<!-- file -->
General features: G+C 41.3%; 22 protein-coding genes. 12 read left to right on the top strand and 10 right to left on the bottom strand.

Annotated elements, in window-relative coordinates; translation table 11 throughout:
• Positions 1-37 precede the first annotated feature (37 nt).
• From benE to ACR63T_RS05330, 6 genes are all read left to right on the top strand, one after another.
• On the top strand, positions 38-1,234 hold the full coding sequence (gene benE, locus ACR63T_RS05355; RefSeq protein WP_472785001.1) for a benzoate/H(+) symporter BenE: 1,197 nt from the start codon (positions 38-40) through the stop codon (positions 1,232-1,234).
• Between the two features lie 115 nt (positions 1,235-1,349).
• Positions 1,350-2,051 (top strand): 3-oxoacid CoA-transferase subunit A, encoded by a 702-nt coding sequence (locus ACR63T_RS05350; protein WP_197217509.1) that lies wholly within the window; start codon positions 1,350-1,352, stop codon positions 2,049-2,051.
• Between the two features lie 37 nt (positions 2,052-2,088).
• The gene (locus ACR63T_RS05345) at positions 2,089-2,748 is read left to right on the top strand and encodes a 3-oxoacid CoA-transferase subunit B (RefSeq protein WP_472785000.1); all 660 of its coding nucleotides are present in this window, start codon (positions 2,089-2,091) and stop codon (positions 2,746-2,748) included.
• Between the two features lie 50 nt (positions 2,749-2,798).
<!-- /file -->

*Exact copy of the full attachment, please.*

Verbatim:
General features: G+C 41.3%; 22 protein-coding genes. 12 read left to right on the top strand and 10 right to left on the bottom strand.

Annotated elements, in window-relative coordinates; translation table 11 throughout:
• Positions 1-37 precede the first annotated feature (37 nt).
• From benE to ACR63T_RS05330, 6 genes are all read left to right on the top strand, one after another.
• On the top strand, positions 38-1,234 hold the full coding sequence (gene benE, locus ACR63T_RS05355; RefSeq protein WP_472785001.1) for a benzoate/H(+) symporter BenE: 1,197 nt from the start codon (positions 38-40) through the stop codon (positions 1,232-1,234).
• Between the two features lie 115 nt (positions 1,235-1,349).
• Positions 1,350-2,051 (top strand): 3-oxoacid CoA-transferase subunit A, encoded by a 702-nt coding sequence (locus ACR63T_RS05350; protein WP_197217509.1) that lies wholly within the window; start codon positions 1,350-1,352, stop codon positions 2,049-2,051.
• Between the two features lie 37 nt (positions 2,052-2,088).
• The gene (locus ACR63T_RS05345) at positions 2,089-2,748 is read left to right on the top strand and encodes a 3-oxoacid CoA-transferase subunit B (RefSeq protein WP_472785000.1); all 660 of its coding nucleotides are present in this window, start codon (positions 2,089-2,091) and stop codon (positions 2,746-2,748) included.
• Between the two features lie 50 nt (positions 2,749-2,798).